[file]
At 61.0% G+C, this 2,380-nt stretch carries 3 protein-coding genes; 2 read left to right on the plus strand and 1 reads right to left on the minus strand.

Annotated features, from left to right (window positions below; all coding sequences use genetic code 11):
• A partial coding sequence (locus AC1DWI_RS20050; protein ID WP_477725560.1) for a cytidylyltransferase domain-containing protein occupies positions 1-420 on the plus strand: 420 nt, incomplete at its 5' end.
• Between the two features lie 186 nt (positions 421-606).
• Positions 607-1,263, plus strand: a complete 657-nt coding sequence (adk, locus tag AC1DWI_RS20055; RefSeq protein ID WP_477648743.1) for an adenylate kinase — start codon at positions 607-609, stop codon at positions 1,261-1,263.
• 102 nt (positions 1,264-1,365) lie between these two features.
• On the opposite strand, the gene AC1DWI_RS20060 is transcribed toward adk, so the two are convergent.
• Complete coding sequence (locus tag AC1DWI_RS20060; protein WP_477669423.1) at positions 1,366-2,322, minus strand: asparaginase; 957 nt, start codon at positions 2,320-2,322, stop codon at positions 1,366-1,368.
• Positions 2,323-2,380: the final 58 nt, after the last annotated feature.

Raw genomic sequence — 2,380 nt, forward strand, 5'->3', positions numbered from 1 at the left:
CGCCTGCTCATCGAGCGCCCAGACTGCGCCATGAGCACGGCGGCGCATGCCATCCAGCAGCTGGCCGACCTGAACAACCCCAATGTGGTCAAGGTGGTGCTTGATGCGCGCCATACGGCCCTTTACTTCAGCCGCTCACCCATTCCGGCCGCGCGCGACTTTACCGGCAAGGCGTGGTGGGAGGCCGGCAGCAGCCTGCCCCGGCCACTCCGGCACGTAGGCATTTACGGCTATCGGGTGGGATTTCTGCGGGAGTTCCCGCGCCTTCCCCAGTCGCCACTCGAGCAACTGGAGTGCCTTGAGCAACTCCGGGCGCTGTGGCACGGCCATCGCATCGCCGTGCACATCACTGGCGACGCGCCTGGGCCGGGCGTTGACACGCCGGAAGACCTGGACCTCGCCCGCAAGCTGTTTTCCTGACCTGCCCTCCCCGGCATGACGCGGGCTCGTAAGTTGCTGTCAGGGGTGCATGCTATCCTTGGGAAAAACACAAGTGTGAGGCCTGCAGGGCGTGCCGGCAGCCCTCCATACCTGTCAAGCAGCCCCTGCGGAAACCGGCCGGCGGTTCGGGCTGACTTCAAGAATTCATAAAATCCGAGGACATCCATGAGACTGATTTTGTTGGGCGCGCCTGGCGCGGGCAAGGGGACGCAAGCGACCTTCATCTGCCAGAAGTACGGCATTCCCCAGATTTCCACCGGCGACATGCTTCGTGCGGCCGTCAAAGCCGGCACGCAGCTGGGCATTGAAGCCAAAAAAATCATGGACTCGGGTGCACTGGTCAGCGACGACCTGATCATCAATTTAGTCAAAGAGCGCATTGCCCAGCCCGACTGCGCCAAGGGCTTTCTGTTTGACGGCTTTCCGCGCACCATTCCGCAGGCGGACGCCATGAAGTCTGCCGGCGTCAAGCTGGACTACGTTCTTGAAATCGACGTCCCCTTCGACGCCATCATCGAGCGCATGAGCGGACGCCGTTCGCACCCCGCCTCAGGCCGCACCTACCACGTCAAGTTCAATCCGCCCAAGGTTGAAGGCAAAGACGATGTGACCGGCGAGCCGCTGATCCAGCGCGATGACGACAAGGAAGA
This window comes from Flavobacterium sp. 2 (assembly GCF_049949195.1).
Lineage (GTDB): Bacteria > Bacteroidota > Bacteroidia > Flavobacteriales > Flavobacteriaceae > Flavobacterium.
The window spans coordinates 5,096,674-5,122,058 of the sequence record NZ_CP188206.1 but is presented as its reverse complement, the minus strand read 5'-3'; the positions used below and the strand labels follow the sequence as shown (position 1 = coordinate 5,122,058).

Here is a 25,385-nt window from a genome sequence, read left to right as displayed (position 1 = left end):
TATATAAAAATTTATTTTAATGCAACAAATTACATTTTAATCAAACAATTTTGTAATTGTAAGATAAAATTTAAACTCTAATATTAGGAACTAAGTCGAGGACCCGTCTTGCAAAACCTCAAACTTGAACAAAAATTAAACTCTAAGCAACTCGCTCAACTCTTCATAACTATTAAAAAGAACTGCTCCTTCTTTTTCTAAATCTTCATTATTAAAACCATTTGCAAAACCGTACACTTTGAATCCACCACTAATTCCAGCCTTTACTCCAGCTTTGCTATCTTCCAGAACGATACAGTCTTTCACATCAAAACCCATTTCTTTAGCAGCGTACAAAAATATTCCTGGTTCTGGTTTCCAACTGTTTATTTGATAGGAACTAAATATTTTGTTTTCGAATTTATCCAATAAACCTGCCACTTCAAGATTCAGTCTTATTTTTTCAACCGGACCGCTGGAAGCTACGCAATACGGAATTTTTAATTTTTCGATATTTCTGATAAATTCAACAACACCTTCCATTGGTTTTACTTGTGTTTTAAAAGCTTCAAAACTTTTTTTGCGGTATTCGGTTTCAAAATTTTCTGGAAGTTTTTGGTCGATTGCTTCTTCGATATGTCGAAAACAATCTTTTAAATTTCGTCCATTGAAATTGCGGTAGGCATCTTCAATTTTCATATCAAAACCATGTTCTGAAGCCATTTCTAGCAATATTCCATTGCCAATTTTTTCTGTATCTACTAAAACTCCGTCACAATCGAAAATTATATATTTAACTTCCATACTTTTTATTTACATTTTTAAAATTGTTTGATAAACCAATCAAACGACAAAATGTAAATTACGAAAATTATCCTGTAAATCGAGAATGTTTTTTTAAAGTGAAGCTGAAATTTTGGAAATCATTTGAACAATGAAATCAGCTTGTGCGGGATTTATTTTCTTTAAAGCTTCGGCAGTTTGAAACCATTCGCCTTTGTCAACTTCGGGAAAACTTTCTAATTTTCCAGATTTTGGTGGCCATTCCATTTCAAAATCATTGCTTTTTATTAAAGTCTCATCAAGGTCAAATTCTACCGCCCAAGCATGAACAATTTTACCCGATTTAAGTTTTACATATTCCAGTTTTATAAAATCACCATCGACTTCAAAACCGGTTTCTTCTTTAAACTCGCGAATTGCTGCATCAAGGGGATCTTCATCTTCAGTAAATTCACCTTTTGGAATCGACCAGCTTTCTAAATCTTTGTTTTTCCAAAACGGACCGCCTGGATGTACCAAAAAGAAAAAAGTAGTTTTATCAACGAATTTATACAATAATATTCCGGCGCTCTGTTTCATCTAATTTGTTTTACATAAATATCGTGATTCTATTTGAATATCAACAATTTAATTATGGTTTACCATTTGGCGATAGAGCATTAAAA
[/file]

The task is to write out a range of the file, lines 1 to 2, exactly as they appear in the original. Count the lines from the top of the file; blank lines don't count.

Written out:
At 61.0% G+C, this 2,380-nt stretch carries 3 protein-coding genes; 2 read left to right on the plus strand and 1 reads right to left on the minus strand.

Annotated features, from left to right (window positions below; all coding sequences use genetic code 11):